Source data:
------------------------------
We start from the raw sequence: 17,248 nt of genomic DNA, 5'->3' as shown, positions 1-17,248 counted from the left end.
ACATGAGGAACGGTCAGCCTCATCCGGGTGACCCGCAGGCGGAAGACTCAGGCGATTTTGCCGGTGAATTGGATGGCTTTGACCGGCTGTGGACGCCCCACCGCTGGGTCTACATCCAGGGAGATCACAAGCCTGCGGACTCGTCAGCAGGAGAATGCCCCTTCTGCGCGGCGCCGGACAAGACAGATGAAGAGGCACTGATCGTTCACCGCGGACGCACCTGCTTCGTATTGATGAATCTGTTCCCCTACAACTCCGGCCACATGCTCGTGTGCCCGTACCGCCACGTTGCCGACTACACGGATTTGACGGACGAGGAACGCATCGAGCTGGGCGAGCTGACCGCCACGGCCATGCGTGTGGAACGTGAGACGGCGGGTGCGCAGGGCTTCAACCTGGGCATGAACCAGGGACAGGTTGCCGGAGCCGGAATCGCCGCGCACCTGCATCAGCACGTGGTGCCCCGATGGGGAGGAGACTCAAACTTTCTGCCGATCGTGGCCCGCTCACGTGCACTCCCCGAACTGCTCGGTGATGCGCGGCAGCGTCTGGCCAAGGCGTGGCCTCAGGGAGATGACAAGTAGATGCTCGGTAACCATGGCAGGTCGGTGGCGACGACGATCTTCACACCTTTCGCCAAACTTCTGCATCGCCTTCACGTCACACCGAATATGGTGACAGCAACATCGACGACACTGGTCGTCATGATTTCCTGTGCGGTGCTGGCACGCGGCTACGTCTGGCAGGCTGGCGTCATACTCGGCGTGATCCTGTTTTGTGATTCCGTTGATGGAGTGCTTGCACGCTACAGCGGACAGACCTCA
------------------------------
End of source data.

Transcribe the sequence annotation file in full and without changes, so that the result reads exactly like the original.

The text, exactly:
We start from the raw sequence: 17,248 nt of genomic DNA, 5'->3' as shown, positions 1-17,248 counted from the left end.
ACATGAGGAACGGTCAGCCTCATCCGGGTGACCCGCAGGCGGAAGACTCAGGCGATTTTGCCGGTGAATTGGATGGCTTTGACCGGCTGTGGACGCCCCACCGCTGGGTCTACATCCAGGGAGATCACAAGCCTGCGGACTCGTCAGCAGGAGAATGCCCCTTCTGCGCGGCGCCGGACAAGACAGATGAAGAGGCACTGATCGTTCACCGCGGACGCACCTGCTTCGTATTGATGAATCTGTTCCCCTACAACTCCGGCCACATGCTCGTGTGCCCGTACCGCCACGTTGCCGACTACACGGATTTGACGGACGAGGAACGCATCGAGCTGGGCGAGCTGACCGCCACGGCCATGCGTGTGGAACGTGAGACGGCGGGTGCGCAGGGCTTCAACCTGGGCATGAACCAGGGACAGGTTGCCGGAGCCGGAATCGCCGCGCACCTGCATCAGCACGTGGTGCCCCGATGGGGAGGAGACTCAAACTTTCTGCCGATCGTGGCCCGCTCACGTGCACTCCCCGAACTGCTCGGTGATGCGCGGCAGCGTCTGGCCAAGGCGTGGCCTCAGGGAGATGACAAGTAGATGCTCGGTAACCATGGCAGGTCGGTGGCGACGACGATCTTCACACCTTTCGCCAAACTTCTGCATCGCCTTCACGTCACACCGAATATGGTGACAGCAACATCGACGACACTGGTCGTCATGATTTCCTGTGCGGTGCTGGCACGCGGCTACGTCTGGCAGGCTGGCGTCATACTCGGCGTGATCCTGTTTTGTGATTCCGTTGATGGAGTGCTTGCACGCTACAGCGGACAGACCTCA